in the Safety of using in-car Touchscreen
A driving game with simulator was used as our test material to explore the relationship between touchscreen distractions and the number of driving errors, in order to associate how those distractions affect the driver’s safety.
| Project Detail
Project Type: Experimental Research
Team Size: 5 people
| My Role
Previous study review
We as researchers were curious as to why trends in car designs today are being geared towards adding more touch interfaces for the driver to interact with, when research and data have indicated they are a large contributor to distracted driving. Continuing from our previous study, we decided to focus our experimental research on determining whether our previous claims that the increased amount of capabilities in mobile devices and touch interfaces in vehicles is a large contributor to driving errors and accidents.
Our null hypothesis is: “Distractions caused by touchscreen interactions will not affect the number of driving errors”. The alternative hypothesis is: “Distractions caused by touchscreen interactions will affect the number of driving errors”.
H0: Distractions caused by touchscreen interactions will not affect the number of driving errors.
H1: Distractions caused by touchscreen interactions will affect the number of driving errors.
The driving game"Midtown Madness" on a 17" laptop
Toy steering wheel and pedals
Participants were selected based on availability and interest. All were college students between the ages of 19 and 30. 4 women and 8 men, for a total of 12 participants.
A script describing the procedure was read to each participant to minimize extraneous variables and ensure testing consistency. Participants were then guided through a tutorial where we asked them to push hard on the pedals, turn rapidly, and hold steady to familiarize themselves with the mechanics of the game.
After the tutorial was completed, participants first listened to the experiment instructions and were then told to begin driving. The actions of the participants were measured in two 150-second intervals. During one of the two intervals, the participant was instructed to perform an action including checking the message and changing the music on the mounted touchscreen every thirty seconds, each action serving as a touchscreen distraction. Participants were instructed to follow all touchscreen distraction tasks within 10 seconds of the command. The interval with the touchscreen distractions could be either the first or second interval; this was randomized to provide counterbalancing. Participants were instructed to follow all traffic laws during the timed portion. Driving errors, including any collisions or traffic law violations, were counted separately for the interval without touchscreen distractions and the interval with touchscreen distractions. These totals were recorded in a spreadsheet.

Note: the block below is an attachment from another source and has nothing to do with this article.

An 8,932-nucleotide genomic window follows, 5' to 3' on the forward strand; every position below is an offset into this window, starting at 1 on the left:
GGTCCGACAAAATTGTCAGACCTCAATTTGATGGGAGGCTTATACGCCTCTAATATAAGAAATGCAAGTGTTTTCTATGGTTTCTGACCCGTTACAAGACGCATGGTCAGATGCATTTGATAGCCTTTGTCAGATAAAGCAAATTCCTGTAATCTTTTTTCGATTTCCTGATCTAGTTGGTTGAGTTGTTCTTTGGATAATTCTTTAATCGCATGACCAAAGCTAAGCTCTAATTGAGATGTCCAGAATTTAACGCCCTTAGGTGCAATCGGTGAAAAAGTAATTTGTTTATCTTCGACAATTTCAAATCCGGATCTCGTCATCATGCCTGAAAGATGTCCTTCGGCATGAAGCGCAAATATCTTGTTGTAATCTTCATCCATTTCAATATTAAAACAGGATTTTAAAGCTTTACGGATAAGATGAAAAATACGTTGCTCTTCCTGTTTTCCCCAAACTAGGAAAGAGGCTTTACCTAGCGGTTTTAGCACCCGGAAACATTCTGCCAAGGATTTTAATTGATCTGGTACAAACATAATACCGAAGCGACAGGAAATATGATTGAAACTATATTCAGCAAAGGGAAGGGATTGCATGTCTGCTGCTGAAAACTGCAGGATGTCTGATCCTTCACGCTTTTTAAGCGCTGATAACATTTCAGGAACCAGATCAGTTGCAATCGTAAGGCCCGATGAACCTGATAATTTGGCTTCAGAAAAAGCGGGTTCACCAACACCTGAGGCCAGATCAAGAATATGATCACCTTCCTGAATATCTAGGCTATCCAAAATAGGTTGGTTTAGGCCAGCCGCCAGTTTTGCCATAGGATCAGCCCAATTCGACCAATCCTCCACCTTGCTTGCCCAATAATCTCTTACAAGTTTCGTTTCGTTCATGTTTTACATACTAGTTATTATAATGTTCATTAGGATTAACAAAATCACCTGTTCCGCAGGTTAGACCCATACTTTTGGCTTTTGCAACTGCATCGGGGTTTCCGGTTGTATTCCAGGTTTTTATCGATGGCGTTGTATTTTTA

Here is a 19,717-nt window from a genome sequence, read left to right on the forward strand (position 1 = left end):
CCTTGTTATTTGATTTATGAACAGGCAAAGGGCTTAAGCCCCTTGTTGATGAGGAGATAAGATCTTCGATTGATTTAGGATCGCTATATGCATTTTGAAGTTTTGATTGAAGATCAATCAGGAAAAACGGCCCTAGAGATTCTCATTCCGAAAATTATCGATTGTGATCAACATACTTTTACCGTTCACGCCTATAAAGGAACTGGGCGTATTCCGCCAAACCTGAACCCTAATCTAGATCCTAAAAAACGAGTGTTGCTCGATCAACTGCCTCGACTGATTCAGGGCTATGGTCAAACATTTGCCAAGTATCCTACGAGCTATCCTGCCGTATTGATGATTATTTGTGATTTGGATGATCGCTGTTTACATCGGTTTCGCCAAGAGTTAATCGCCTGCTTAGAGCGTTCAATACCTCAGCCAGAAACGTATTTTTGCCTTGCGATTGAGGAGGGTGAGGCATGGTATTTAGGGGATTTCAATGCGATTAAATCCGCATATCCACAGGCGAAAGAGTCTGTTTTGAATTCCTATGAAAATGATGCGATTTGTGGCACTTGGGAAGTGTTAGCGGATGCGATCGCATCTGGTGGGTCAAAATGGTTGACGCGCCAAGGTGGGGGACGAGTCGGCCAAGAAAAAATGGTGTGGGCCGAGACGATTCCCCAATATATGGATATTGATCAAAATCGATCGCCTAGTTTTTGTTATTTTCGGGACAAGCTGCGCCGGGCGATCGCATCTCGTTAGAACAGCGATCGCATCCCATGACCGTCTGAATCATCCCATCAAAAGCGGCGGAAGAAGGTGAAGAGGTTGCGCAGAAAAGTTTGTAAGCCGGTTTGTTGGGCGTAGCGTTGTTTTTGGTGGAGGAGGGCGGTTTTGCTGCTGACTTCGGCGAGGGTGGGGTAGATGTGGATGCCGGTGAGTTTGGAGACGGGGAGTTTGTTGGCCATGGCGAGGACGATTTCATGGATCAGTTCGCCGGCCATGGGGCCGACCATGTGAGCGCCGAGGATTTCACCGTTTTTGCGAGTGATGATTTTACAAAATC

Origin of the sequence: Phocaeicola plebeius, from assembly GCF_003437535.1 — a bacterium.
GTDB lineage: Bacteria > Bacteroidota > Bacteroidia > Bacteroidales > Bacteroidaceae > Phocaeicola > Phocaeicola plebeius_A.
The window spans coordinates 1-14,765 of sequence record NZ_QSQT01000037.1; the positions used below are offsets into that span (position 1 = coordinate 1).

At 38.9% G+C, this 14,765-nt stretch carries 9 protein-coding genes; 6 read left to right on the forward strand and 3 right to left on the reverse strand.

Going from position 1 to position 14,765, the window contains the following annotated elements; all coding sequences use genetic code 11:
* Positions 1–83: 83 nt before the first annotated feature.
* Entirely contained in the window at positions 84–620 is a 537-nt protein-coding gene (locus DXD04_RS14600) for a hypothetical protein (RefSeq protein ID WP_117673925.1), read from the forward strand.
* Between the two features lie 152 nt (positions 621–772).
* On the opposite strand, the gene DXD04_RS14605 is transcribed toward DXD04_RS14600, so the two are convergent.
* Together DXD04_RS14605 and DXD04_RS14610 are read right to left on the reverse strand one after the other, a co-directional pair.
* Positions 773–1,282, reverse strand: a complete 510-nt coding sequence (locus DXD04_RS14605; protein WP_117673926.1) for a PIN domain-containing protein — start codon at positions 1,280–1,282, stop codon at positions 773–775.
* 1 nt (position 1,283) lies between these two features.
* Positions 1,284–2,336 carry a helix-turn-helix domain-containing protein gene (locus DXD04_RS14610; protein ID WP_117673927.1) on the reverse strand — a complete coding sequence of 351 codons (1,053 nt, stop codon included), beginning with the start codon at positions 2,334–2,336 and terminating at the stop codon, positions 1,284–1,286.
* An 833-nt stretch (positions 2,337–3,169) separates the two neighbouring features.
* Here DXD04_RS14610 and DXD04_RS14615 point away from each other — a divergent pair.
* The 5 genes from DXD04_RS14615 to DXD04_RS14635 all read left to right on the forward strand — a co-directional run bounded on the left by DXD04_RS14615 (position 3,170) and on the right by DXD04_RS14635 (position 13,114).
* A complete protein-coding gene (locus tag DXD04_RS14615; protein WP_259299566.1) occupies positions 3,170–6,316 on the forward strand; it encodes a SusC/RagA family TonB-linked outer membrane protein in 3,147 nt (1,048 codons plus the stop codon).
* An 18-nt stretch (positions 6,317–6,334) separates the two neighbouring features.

On average, participants made more traffic errors when touchscreen distractions were present (M = 1.75, SD = 1.60) than when they were not present (M = 0.83, SD = 1.19). This difference was significant t(11) = 2.73 , p = 0.0197, two-tailed, and represented a medium-sized effect d = 0.66.
Based on the p < .05 from the t-test result, we reject the null hypothesis: Distractions caused by touchscreen interactions will not affect the number of driving errors.
Total number of error the participants made with touchscreen distractions and without touchscreen distractions.
Chart describing Participants results under respective condition
A Pearson correlation coefficient was computed to assess the relationship between the frequency of traffic error with touchscreen and without a touchscreen. There was a positive correlation between the two variables, r = 0.6892, n = 12, p = 0.013165. Overall, there was a medium, positive correlation between using touchscreen or not.
The findings show that, on average, the participants would generally make about one more mistake under the distractions of using the touchscreen versus driving normally.
We used an older model Android cell phone with home screen widgets to simulate a touchscreen, and there were a few participants who were unfamiliar with the operating system used in context to what we were asking them to do. In a somewhat potentially counter-intuitive logical step, this actually seems to somewhat help our study design, as touch screen interfaces across the many vehicles that employ them seem to serve different needs and have sometimes completely different interface design ideologies and abilities.
In this research, our findings showed that participants made more mistakes under the touchscreen distractions than the no distraction driving scenarios, which indicates that the touchscreen distractions would have an impact on the drivers to let them increase their driving errors when they are driving. Our results of the outliers also revealed that participants may need a longer time to get familiar with the driving simulator. Other points that were noted included participant bias between the game and real road environment, lack of familiarity with the simulate touch screen system, noisy testing environment and so on, which suggest opportunities for better case study design for these spaces in the next related research.
Regarding to future works, we would try to use a driving game that has a more authentic road environment, add more types of distractions, or even use a real vehicle to drive the road for the research to gain greater understanding about how the usage of the touchscreens in cars can impact on the driver’s safety.